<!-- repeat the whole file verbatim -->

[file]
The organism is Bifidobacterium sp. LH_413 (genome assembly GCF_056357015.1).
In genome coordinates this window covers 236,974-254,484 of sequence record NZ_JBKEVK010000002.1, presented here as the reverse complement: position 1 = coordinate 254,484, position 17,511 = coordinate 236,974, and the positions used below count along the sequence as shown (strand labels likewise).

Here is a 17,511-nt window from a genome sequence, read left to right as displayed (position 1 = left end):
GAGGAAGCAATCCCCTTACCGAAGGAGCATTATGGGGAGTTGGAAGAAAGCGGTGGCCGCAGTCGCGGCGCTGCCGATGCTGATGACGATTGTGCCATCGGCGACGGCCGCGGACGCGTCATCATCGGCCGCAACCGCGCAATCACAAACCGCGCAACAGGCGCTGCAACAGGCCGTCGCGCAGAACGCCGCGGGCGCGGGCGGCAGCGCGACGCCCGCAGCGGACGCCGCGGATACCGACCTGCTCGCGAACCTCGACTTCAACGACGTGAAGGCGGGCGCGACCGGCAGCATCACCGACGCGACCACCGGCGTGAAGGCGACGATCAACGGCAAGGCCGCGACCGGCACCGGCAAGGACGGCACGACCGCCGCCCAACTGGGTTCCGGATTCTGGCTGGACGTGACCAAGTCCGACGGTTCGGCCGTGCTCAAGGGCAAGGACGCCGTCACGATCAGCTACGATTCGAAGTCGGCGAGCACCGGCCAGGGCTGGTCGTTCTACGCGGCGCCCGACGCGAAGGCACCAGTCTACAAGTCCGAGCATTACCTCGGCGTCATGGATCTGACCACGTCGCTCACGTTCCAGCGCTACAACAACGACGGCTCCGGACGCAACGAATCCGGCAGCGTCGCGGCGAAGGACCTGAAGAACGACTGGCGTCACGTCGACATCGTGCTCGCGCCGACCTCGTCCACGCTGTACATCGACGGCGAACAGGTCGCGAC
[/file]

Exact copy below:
The organism is Bifidobacterium sp. LH_413 (genome assembly GCF_056357015.1).
In genome coordinates this window covers 236,974-254,484 of sequence record NZ_JBKEVK010000002.1, presented here as the reverse complement: position 1 = coordinate 254,484, position 17,511 = coordinate 236,974, and the positions used below count along the sequence as shown (strand labels likewise).

Here is a 17,511-nt window from a genome sequence, read left to right as displayed (position 1 = left end):
GAGGAAGCAATCCCCTTACCGAAGGAGCATTATGGGGAGTTGGAAGAAAGCGGTGGCCGCAGTCGCGGCGCTGCCGATGCTGATGACGATTGTGCCATCGGCGACGGCCGCGGACGCGTCATCATCGGCCGCAACCGCGCAATCACAAACCGCGCAACAGGCGCTGCAACAGGCCGTCGCGCAGAACGCCGCGGGCGCGGGCGGCAGCGCGACGCCCGCAGCGGACGCCGCGGATACCGACCTGCTCGCGAACCTCGACTTCAACGACGTGAAGGCGGGCGCGACCGGCAGCATCACCGACGCGACCACCGGCGTGAAGGCGACGATCAACGGCAAGGCCGCGACCGGCACCGGCAAGGACGGCACGACCGCCGCCCAACTGGGTTCCGGATTCTGGCTGGACGTGACCAAGTCCGACGGTTCGGCCGTGCTCAAGGGCAAGGACGCCGTCACGATCAGCTACGATTCGAAGTCGGCGAGCACCGGCCAGGGCTGGTCGTTCTACGCGGCGCCCGACGCGAAGGCACCAGTCTACAAGTCCGAGCATTACCTCGGCGTCATGGATCTGACCACGTCGCTCACGTTCCAGCGCTACAACAACGACGGCTCCGGACGCAACGAATCCGGCAGCGTCGCGGCGAAGGACCTGAAGAACGACTGGCGTCACGTCGACATCGTGCTCGCGCCGACCTCGTCCACGCTGTACATCGACGGCGAACAGGTCGCGAC